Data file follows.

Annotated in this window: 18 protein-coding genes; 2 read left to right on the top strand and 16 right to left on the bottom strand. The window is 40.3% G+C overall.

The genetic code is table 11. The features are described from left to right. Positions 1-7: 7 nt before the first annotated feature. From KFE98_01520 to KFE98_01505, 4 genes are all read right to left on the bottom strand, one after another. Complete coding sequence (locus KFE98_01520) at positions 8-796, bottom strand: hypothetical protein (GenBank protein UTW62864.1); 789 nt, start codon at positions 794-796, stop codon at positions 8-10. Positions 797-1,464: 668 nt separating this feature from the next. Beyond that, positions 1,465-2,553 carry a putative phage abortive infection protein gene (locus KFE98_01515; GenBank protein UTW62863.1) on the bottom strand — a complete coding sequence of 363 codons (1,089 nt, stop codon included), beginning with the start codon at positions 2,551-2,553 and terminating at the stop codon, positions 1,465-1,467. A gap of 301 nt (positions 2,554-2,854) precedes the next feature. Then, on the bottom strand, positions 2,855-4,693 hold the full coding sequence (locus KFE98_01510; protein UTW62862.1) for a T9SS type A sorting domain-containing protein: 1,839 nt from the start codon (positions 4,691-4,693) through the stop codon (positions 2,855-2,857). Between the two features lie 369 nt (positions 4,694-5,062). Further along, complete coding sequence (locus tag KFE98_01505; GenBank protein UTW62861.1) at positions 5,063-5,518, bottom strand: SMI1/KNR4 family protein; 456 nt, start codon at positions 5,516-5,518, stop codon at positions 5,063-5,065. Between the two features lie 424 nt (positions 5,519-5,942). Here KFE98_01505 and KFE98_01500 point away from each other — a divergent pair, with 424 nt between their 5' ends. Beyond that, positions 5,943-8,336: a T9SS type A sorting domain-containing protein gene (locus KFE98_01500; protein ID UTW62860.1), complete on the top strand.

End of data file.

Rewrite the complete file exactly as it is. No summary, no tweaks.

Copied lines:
Annotated in this window: 18 protein-coding genes; 2 read left to right on the top strand and 16 right to left on the bottom strand. The window is 40.3% G+C overall.

The genetic code is table 11. The features are described from left to right. Positions 1-7: 7 nt before the first annotated feature. From KFE98_01520 to KFE98_01505, 4 genes are all read right to left on the bottom strand, one after another. Complete coding sequence (locus KFE98_01520) at positions 8-796, bottom strand: hypothetical protein (GenBank protein UTW62864.1); 789 nt, start codon at positions 794-796, stop codon at positions 8-10. Positions 797-1,464: 668 nt separating this feature from the next. Beyond that, positions 1,465-2,553 carry a putative phage abortive infection protein gene (locus KFE98_01515; GenBank protein UTW62863.1) on the bottom strand — a complete coding sequence of 363 codons (1,089 nt, stop codon included), beginning with the start codon at positions 2,551-2,553 and terminating at the stop codon, positions 1,465-1,467. A gap of 301 nt (positions 2,554-2,854) precedes the next feature. Then, on the bottom strand, positions 2,855-4,693 hold the full coding sequence (locus KFE98_01510; protein UTW62862.1) for a T9SS type A sorting domain-containing protein: 1,839 nt from the start codon (positions 4,691-4,693) through the stop codon (positions 2,855-2,857). Between the two features lie 369 nt (positions 4,694-5,062). Further along, complete coding sequence (locus tag KFE98_01505; GenBank protein UTW62861.1) at positions 5,063-5,518, bottom strand: SMI1/KNR4 family protein; 456 nt, start codon at positions 5,516-5,518, stop codon at positions 5,063-5,065. Between the two features lie 424 nt (positions 5,519-5,942). Here KFE98_01505 and KFE98_01500 point away from each other — a divergent pair, with 424 nt between their 5' ends. Beyond that, positions 5,943-8,336: a T9SS type A sorting domain-containing protein gene (locus KFE98_01500; protein ID UTW62860.1), complete on the top strand.